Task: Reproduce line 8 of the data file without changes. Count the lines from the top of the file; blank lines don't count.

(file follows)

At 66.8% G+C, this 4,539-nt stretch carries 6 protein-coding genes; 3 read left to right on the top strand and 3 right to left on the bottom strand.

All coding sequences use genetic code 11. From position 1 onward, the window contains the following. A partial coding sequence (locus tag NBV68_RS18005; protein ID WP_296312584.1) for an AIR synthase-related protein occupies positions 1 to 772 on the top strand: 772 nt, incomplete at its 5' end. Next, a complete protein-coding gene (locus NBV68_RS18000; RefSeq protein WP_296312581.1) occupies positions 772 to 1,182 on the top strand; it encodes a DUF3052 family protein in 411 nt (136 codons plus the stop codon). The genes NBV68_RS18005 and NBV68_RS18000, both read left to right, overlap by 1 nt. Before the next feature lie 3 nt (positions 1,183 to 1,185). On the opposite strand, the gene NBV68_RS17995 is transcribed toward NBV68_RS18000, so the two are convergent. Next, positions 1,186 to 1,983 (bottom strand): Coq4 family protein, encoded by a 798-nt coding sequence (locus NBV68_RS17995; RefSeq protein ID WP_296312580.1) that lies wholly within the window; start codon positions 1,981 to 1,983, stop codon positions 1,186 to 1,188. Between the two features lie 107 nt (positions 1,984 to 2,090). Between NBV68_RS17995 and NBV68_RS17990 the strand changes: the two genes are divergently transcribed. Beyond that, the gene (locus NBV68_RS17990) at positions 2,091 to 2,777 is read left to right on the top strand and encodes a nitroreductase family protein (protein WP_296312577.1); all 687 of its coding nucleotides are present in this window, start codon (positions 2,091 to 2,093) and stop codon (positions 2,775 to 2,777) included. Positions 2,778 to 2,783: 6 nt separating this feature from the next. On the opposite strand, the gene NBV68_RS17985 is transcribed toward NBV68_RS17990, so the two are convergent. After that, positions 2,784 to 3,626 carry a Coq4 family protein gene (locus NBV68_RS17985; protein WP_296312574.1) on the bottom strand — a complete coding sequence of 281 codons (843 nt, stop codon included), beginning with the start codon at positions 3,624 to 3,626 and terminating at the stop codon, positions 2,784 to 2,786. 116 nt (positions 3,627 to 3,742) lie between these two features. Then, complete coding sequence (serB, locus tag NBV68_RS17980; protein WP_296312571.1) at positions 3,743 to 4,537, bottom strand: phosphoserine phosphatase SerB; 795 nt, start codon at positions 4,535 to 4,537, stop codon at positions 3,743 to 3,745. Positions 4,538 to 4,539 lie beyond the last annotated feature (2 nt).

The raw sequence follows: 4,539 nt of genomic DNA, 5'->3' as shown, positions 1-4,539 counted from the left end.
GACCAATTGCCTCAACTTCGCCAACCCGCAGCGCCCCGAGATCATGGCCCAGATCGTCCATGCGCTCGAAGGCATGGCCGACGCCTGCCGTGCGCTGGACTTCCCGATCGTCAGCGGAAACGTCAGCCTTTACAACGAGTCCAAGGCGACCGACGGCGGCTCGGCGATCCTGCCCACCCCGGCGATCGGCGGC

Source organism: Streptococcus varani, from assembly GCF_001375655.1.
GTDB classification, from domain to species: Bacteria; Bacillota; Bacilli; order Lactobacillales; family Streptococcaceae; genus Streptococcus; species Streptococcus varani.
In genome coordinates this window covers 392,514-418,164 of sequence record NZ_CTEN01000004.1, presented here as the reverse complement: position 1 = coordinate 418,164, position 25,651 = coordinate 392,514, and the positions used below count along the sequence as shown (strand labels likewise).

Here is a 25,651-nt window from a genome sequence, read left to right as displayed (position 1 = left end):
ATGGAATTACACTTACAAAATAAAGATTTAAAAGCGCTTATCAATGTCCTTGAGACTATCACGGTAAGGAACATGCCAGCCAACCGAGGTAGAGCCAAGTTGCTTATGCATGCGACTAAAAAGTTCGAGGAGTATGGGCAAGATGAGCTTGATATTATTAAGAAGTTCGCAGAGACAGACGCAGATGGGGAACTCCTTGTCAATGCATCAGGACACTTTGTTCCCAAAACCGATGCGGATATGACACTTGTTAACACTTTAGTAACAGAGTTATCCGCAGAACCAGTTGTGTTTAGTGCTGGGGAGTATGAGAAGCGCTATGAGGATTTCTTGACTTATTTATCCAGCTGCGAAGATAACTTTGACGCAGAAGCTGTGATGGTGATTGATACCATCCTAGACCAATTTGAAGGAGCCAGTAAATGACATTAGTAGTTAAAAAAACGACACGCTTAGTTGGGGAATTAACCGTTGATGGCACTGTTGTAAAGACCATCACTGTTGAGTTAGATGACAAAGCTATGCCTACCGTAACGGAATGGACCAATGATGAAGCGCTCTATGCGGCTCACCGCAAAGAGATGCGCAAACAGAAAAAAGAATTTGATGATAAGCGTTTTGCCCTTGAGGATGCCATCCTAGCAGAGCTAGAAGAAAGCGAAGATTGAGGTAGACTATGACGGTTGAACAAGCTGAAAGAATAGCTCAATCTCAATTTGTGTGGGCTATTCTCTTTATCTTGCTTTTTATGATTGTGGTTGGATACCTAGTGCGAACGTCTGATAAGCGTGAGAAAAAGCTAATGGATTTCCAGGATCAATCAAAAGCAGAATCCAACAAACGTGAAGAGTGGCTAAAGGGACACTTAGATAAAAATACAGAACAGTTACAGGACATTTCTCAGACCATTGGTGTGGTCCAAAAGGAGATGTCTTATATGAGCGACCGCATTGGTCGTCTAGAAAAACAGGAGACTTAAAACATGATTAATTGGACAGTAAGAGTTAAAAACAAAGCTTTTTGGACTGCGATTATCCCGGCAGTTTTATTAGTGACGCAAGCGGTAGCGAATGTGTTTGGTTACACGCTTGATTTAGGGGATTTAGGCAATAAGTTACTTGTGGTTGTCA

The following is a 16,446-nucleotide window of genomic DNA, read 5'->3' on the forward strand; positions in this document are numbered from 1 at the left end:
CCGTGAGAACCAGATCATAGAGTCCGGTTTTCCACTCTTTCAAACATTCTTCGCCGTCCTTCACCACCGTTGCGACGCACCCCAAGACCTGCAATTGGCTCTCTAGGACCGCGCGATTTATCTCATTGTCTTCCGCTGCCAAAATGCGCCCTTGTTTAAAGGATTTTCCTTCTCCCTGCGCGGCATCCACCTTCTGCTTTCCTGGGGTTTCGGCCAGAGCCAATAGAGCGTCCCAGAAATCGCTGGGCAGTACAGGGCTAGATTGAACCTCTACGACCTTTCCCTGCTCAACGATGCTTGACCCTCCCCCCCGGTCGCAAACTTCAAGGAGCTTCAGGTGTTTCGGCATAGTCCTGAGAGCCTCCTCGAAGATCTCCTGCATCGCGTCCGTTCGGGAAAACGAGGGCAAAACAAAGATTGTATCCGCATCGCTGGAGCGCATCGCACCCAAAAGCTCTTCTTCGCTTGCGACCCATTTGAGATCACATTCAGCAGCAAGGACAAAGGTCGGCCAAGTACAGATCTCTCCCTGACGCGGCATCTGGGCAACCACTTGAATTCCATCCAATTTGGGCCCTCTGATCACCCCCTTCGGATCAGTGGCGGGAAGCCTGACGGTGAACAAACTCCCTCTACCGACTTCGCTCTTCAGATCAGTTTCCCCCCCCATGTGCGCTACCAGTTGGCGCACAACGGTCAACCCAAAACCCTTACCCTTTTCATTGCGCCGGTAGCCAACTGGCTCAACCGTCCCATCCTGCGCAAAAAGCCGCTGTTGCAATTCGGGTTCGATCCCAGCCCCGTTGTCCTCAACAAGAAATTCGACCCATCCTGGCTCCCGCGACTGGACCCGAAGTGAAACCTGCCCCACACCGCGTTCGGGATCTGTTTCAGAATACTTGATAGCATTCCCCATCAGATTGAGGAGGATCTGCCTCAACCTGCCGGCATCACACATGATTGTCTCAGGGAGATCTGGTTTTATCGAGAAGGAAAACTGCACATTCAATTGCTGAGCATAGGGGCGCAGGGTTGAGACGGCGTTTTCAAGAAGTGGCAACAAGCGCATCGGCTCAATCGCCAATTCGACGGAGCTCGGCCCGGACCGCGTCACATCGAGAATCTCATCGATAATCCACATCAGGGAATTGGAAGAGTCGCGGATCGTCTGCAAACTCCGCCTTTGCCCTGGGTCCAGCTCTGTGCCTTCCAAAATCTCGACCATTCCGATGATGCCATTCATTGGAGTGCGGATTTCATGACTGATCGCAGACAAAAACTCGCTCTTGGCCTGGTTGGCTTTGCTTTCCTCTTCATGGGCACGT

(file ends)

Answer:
Here is a 25,651-nt window from a genome sequence, read left to right as displayed (position 1 = left end):